Johnson and Oliver each led one touchdown drive alone and shared on drives that resulted in a touchdown and the game-tying field goal.
Tech’s loss to The Citadel was inexcusable. However, the rotation of Johnson and Oliver, if it was a factor, would not seem nearly as significant as other aspects of the Jackets’ play.
Beyond the impact of the eight penalties and the Tech defense’s inability to get off the field, there were a number of failed offensive plays that had little to do with either Johnson or Oliver.
On a third-and-3 on Tech’s opening drive, for instance, a Citadel linebacker had a free run at running back Dontae Smith, who was tackled for a 2-yard loss. It either was the selection of a less-than-optimal play or poor execution, and Tech punted.
A third-quarter run of Oliver’s was limited to a 1-yard gain when the same linebacker, Willie Eubanks, couldn’t be reached on a block. Oliver also had a downfield pass to Davis that was catchable but broken up.
Collins’ comments after the game indicated that he’s quite comfortable proceeding in the same manner.
“These guys are battling to earn playing time, and however much playing time they get is determined upon what they do in their body of work since we’ve been here, and it will continue that way moving forward,” he said.
There might be wisdom in choosing one quarterback and sticking with him. Patenaude has said he would like for one of the quarterbacks to claim the job, but he and Collins clearly are not at that point, and the differing skill sets of the three only complicate the decision.
Oliver’s ability to make plays with his feet may make him a better choice, particularly as he plays in front of an offensive line that, while patched up, has shown that it can run block. But it’s also possible that giving Johnson (and the rest of the offense) time to develop the passing game will pay dividends in the future, particularly considering that Tech may frequently find itself playing from behind this season and also that Johnson is also an effective runner. And it may well be that Graham, who might have the highest ceiling as a dual-threat quarterback but also has the least experience, might be the best choice.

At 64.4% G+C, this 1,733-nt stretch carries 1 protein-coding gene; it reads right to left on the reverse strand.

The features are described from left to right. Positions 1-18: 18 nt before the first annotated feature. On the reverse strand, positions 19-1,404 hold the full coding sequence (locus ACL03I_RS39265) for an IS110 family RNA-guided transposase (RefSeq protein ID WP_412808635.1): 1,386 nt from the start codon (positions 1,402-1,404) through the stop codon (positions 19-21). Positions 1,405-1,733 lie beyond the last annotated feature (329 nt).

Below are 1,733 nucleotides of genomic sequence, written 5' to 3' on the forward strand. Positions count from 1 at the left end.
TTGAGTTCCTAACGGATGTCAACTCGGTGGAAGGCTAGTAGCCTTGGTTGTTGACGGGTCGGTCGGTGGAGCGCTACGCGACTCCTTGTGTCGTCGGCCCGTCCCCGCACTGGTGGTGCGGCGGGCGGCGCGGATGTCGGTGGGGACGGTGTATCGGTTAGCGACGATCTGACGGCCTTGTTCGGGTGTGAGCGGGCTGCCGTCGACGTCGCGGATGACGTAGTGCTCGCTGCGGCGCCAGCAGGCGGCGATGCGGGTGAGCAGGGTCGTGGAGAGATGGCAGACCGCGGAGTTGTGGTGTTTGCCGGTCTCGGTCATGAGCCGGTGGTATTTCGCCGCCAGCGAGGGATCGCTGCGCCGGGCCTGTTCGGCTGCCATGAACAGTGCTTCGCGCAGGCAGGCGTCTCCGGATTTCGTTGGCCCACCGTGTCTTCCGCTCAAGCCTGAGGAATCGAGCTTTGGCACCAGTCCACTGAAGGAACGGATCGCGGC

Without Collins and Patenaude having full confidence in one of the three to be the starter, deciding on one of the quarterbacks at this point would have repercussions if the choice proves sub-optimal. (It wouldn’t be difficult, though, to find a Tech fan who would contend that not committing at this point already had repercussions in the form of Saturday’s loss.)
And this all overshadows other issues that the Jackets face, namely the injury-plagued offensive line and a defense that permitted The Citadel to hold the ball for almost 42 minutes of regulation.
Tech faces a number of questions about its team as it prepares for Temple during its open date. Who will be the answer at quarterback is but one.